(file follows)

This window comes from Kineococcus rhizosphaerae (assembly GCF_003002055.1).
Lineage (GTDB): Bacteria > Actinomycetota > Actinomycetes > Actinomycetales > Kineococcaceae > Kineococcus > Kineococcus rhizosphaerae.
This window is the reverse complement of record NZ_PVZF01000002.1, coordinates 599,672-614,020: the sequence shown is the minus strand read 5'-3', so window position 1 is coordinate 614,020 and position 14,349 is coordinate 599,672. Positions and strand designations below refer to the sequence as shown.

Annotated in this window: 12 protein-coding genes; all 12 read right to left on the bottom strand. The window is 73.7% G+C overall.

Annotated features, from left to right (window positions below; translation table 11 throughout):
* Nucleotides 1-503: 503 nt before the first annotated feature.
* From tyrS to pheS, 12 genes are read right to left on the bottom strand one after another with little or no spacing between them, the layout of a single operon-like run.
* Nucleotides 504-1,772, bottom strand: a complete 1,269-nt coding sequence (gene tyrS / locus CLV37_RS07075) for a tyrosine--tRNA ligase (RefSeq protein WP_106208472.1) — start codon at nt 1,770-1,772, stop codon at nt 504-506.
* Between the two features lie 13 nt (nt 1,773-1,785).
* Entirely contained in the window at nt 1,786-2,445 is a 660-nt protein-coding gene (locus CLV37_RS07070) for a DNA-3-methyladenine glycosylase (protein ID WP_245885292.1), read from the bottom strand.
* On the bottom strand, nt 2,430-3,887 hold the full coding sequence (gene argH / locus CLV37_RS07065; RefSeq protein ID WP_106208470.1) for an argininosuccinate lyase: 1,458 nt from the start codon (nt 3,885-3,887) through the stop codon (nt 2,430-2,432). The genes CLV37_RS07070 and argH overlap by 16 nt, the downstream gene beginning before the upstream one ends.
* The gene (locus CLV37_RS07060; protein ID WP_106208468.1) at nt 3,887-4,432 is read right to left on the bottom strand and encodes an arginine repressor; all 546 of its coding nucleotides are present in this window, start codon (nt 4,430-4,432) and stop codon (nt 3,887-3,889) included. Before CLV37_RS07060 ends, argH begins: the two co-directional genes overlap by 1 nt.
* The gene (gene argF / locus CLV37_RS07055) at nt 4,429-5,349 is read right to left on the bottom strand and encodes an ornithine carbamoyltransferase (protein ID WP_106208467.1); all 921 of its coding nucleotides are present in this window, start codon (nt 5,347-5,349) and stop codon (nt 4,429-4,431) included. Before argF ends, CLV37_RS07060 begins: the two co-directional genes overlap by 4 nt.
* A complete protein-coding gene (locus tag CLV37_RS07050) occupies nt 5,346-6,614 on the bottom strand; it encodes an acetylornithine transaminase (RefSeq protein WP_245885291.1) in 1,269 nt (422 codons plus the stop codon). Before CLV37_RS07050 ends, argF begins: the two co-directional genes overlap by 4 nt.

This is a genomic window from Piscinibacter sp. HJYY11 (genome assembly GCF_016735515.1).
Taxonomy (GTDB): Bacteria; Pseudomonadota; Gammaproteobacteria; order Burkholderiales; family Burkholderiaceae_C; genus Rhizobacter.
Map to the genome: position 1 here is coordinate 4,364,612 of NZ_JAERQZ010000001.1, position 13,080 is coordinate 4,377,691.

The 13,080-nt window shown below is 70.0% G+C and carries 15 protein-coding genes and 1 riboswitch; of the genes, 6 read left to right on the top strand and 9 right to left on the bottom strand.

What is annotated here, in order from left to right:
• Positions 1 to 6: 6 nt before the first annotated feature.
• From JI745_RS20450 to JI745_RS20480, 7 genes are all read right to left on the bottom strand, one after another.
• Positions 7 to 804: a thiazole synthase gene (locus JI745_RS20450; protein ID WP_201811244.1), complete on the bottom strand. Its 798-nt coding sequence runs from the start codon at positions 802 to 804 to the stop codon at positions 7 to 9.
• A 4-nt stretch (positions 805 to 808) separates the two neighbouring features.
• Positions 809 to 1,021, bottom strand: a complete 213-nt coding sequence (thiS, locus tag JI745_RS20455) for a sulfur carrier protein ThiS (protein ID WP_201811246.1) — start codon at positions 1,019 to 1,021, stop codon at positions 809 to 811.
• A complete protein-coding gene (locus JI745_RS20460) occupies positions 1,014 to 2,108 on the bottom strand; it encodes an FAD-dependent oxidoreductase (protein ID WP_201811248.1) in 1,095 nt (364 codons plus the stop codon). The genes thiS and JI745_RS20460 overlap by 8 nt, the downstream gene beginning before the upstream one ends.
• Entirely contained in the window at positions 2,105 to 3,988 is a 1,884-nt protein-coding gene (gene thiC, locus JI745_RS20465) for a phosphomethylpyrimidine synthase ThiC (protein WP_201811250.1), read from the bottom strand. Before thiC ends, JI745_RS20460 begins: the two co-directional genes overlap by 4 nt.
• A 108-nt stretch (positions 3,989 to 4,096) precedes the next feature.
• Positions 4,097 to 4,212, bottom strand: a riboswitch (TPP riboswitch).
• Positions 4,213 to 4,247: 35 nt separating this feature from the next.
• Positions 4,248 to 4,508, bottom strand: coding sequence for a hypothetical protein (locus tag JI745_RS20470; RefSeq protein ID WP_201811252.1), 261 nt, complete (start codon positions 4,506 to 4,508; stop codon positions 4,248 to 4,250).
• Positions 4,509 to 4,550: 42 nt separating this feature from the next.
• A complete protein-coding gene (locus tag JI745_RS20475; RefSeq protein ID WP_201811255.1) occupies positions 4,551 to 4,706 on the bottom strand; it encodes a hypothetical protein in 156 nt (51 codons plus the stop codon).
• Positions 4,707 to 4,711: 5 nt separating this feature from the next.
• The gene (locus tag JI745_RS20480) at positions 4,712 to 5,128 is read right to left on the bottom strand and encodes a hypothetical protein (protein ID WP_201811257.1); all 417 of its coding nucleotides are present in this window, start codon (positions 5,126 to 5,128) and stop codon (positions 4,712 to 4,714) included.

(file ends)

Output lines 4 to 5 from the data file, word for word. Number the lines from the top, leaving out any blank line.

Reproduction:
Annotated in this window: 12 protein-coding genes; all 12 read right to left on the bottom strand. The window is 73.7% G+C overall.

Annotated features, from left to right (window positions below; translation table 11 throughout):